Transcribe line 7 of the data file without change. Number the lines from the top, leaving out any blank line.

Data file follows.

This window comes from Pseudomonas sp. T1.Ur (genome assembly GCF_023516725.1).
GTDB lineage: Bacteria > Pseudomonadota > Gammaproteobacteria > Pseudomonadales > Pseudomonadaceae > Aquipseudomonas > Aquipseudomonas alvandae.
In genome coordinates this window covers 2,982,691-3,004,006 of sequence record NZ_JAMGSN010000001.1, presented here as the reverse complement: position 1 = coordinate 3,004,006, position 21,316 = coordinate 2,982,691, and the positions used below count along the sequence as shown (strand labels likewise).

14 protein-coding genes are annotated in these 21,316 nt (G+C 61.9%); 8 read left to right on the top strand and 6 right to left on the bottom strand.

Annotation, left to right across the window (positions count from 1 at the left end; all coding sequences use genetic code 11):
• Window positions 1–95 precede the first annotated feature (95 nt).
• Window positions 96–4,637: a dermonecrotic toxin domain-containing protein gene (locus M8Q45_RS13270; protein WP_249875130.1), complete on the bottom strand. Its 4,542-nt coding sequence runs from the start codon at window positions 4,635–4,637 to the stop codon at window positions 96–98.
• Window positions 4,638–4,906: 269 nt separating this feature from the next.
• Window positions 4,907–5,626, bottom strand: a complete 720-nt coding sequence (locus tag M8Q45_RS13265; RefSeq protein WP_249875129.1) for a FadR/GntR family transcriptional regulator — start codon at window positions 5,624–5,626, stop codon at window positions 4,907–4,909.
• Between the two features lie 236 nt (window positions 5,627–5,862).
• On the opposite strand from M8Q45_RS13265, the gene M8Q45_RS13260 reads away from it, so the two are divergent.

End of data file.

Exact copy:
• Window positions 96–4,637: a dermonecrotic toxin domain-containing protein gene (locus M8Q45_RS13270; protein WP_249875130.1), complete on the bottom strand. Its 4,542-nt coding sequence runs from the start codon at window positions 4,635–4,637 to the stop codon at window positions 96–98.